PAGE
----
To start with installation you must first apply a thin layer of the thermal grease, included, onto your CPU. It’s best to do it first because applying it after you have the backplate attached to the motherboard might get a little complicated.
Then you must remove the fan cage off of the heatsink by simply pulling out on both of the smaller sides of the cage. The cage comes out as a whole unit with all parts attached, so you don’t have to worry about anything falling off.
Taking the cover off reveals the dual stack heatsink, which you can also see has latching devices pre-attached to it which lock the fan cage in place. At this time you can also attach the two mounting bars onto the heatsink.
To further proceed with installation you need to grab the backplate and line it up so that you can attach it to your motherboard. We’re using an AMD setup, so we want the Intel label side up. The backplate is used for both installations, so make sure you have it lined up properly and then attach the four long screws in the proper holes and place the motherboard overtop of it.
Then simply place the four black nuts, attach the mounting bars, nut screw side towards the CPU, and fasten with the four nuts.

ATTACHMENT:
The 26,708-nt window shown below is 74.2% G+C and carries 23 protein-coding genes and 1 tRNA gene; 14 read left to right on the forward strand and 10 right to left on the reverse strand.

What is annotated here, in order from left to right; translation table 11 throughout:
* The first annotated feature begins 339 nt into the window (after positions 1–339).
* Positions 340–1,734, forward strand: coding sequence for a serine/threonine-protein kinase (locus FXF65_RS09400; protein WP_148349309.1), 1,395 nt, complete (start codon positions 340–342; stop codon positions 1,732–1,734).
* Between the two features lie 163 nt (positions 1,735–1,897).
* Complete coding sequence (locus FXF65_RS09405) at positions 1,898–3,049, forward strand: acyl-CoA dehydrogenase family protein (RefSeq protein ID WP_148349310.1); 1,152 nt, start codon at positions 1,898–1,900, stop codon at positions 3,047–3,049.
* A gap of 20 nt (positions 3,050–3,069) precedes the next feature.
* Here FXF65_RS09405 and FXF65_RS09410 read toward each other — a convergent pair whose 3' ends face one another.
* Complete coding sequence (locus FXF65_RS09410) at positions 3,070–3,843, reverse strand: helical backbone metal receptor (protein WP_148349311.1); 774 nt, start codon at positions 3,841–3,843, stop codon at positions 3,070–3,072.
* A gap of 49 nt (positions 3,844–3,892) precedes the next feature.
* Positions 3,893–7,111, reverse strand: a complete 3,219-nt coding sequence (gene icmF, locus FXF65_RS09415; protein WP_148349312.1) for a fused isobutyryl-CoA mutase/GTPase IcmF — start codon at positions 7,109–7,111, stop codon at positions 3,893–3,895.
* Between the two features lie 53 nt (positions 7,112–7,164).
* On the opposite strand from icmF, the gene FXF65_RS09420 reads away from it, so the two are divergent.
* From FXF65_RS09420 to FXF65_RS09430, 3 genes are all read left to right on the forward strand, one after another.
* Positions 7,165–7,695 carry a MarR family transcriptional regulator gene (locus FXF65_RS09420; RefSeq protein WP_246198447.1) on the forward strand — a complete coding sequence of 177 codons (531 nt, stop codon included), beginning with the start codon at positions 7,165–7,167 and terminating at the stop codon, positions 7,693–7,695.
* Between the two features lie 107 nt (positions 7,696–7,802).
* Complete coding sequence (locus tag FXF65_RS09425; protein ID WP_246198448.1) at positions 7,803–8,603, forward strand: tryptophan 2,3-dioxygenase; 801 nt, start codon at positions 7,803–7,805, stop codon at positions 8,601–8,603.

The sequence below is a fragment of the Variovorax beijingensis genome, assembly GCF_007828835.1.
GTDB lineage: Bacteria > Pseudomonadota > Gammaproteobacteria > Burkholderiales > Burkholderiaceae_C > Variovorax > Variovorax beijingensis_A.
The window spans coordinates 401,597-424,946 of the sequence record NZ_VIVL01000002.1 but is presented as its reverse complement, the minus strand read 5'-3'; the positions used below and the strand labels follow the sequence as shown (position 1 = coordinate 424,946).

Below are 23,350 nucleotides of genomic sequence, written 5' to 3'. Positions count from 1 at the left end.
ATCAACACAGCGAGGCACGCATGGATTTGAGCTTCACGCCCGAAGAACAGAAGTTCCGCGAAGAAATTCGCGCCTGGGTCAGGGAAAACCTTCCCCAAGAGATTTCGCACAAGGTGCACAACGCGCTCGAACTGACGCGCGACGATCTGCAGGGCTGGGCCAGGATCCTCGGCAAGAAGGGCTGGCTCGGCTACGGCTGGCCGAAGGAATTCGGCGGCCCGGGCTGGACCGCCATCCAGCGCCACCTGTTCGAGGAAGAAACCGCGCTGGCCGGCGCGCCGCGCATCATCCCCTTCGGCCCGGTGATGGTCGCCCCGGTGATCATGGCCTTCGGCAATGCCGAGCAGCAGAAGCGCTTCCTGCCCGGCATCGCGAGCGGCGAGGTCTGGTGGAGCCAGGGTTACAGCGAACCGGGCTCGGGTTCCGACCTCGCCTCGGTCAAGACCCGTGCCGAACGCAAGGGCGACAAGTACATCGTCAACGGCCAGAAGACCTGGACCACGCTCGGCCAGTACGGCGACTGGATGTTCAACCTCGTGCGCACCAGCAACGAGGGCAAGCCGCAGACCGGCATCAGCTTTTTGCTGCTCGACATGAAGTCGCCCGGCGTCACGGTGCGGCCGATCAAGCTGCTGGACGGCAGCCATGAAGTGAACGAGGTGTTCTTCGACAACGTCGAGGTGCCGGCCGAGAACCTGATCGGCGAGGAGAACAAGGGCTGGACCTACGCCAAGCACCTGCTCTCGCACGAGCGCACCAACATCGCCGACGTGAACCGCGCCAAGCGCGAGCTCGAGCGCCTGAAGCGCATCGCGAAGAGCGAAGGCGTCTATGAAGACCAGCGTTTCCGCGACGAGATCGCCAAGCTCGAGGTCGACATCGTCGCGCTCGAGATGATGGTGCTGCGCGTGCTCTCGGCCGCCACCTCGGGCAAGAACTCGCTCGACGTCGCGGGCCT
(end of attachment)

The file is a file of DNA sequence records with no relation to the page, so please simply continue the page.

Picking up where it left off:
You can then attach the heatsink to the base via the two screws which you previously attached to the heatsink by mounting bars. Assuming you have no clearance issues, you should be good to go.
However we had some issues with not only our motherboard, which has a large northbridge heatsink, but also our RAM, which has high heatspreaders. We had to really push to get the heatsink in as well as trying to reattach the fan cage to the cooler. You better make sure you won’t have the same problems that I did.
Then you can get everything back inside of your case for testing. Make sure that you have your fan controller knob easily accessible before you close up your case again, this way you don’t have to take everything out next time you want to adjust your fan speed.
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